This probability of the existence of a world capable of sustaining biological life is so improbable as to render the probability virtually nil, especially in a universe that is only 13.7 billion years old according to science. This suggests some sort of intelligent, supernatural intervention had to intervene to even out the odds, to wit, God.
CORPUS CHRISTI, TX (Catholic Online) - As we discussed in our last article in this series, modern scientists generally acknowledge that, based upon empirical evidence and the principles of astrophysics, the age of the observable universe is 13.7 billion years old. Whether it is or not most of us (including me) do not have the means to know, but let's grant the scientists the premises. This presents modern scientists with a quandary that did no confront those scientists who operated under a regime of Newtonian physics.
It was Newton's view that the universe had existed for an infinite amount of time, and that it encompassed an infinite amount of space and infinite amount of interacting content. Now that scientists have empirical evidence that the universe is not infinite, but rather limited in historical time, one of the most significant arguments that science had against creation has suffered a serious blow.
The issue has to do with the improbability of it all. For everything to have fit together to result in life as we know it is highly improbable. An event that is highly improbable becomes possible, perhaps even likely, if the time during which the improbable act might occur is infinite.
If I have one chance in a million to win the lottery on any given day, it is very unlikely that I will win if I only play a day. However, if I have a one chance in a million to win the lottery on any given day, and I have the chance to play for one hundred million days, it becomes probable that I will win at least once during the span of those hundred million days.
For the same reason, belief that the universe existed for an infinite time allowed for the most highly improbable events to be argued as possible, even probable.
The Big Bang theory--which limited the age of the universe to 13.7 billion years--changed the probability of it all.
To be sure, there is still a long time for highly improbable events to occur. According to Robert J. Spitzer, S.J., given the 13.7 billion years, the total possibilities for interaction of mass energy expressed in minimum units of mass and time is 10 to the 120th power. This, of course, is a huge number, one even unimaginable to us, but it is far, far less than the infinity that Newton and until recently the majority of other scientists thought we had to play the probability game.
Now, the odds against a low-energy universe emerging from the Big Bang (the kind of universe we enjoy, i.e., an anthropic universe) is, according to the Penrose number, 10 to the 10 to the 123rd power.
Compared to the Penrose number, the number 10 to the 120th power is an infinitesimally small number, which means that there is an extreme improbability of our sort of universe arising out of mere chance. In short, it appears that maybe something, or perhaps even Someone, in the famous words of the British astrophysicist Fred Hoyle, has "has monkeyed with physics, as well as with chemistry and biology," and indeed all of existence. There is, it would appear, Mind and Act behind it all.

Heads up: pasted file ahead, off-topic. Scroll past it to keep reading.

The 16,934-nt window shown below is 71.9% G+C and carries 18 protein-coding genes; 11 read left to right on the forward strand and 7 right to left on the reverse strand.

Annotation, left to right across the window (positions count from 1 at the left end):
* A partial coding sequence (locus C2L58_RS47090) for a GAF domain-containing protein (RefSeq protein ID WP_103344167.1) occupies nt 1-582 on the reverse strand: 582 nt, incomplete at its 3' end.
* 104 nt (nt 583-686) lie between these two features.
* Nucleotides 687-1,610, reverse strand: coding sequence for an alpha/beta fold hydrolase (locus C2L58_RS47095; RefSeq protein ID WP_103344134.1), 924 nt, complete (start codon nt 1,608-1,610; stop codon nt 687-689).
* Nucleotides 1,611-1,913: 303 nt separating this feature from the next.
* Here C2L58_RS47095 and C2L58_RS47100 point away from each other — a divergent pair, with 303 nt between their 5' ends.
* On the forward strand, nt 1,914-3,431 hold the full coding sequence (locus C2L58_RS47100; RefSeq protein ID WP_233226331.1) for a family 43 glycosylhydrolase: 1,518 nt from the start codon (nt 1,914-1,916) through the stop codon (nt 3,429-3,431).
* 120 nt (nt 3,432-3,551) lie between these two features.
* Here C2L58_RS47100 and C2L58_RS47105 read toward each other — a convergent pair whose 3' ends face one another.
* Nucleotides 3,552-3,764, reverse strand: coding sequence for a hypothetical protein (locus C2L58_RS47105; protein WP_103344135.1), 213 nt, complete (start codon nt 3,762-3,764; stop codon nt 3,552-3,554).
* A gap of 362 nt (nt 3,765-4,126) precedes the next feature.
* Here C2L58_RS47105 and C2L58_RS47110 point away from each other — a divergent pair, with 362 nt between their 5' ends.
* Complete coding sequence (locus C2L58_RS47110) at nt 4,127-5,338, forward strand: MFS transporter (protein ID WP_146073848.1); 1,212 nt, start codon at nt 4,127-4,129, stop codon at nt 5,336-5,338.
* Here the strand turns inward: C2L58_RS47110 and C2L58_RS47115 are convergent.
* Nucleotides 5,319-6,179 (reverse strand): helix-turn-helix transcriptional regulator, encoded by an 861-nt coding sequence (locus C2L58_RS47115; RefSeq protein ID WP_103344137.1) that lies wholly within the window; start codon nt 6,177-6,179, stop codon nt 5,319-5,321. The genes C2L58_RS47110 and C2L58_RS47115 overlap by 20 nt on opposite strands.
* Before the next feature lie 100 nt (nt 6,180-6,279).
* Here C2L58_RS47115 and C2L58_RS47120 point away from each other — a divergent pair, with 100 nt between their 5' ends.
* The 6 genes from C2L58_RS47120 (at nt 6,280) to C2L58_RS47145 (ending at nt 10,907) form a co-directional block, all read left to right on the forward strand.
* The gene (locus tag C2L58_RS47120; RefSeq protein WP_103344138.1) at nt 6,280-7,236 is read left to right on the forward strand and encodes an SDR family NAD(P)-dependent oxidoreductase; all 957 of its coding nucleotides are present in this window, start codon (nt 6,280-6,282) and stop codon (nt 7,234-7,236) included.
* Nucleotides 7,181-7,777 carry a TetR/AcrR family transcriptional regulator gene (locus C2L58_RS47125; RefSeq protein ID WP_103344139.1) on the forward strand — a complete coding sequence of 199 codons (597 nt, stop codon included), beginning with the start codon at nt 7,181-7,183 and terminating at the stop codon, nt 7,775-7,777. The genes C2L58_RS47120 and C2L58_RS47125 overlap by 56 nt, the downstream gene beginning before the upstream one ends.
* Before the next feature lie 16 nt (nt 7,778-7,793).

This is not the proper venue to go over the specifics involved in calculating probabilities. For those interested in the more technical aspects of this, Robert J. Spitzer, S.J.'s book New Proofs for the Existence of God published by Eerdman's is recommended. Briefly, it has to do with an assembly of the improbabilities of a whole lot of improbable requirements that had to be in place for our universe to be the kind of universe that it is.
In those equations that physicists use to describe the physical world, there are what we call universal constants. These are fixed constants based upon the kind of world that we live in, and these fixed constants (which are dimensionless or dimensioned numbers) are what determine the interrelationship between space, time, and energy.
Some examples of these universal constants include the "Planck minimums" of space and time, the speed of light, the gravitational attraction constant, the weak force coupling constant, the strong force coupling constant, and a whole slew of others (Spitzer identifies 20 such universal constants of space and time, energy, individuation, and large-scale and fine-structure constants, though there are more than that).
If these constants fall outside of a very narrow range, what Spitzer says is a "closed range," there would be no universe as we know it. However, the range of possible values that these fixed constants could be is quite a broad, almost infinitely variable range, an "open range," in Spitzer's words.
If any one or more of these universal constants were substantially different from the values they are now, the universe would not be as we know it, and would not be able to support life as we know it and, in probable fact, no life at all. It is in comparing the "closed range" of probabilities required for the universe to exist through its initial stages and its unfolding to the point as we know it compared to the "open range" of probabilities of constants outside this "closed range" that yields, to understate it, a highly improbable number.
This highly improbable number is so improbable as to render the probability virtually nil, especially in a universe that is only 13.7 billion years old according to science. This suggests some sort of intelligent, supernatural intervention had to intervene to even out the odds, to wit, God.
Seven instances of the narrow range of constants is discussed by Fr. Spitzer in his book: (1) the improbability of a low-entropy condition, (2) the interrelationship among the gravitational constant, the weak force constant, and the cosmological constant as it relates to the acceleration and possible collapse of the universe, (3) the strong force constant, in particular in relationship to the electromagnetic constant, (4) the relationship between the gravitational and weak force constants and the neutron-proton mass and electron mass, (5) the relation of the gravitational constant to the electromagnetic constant and the ratio of electron to proton mass, (6) the weak force constant and its relationship to the carbon atom, and (7) the resonances of the atomic nuclei. There are, however, many more.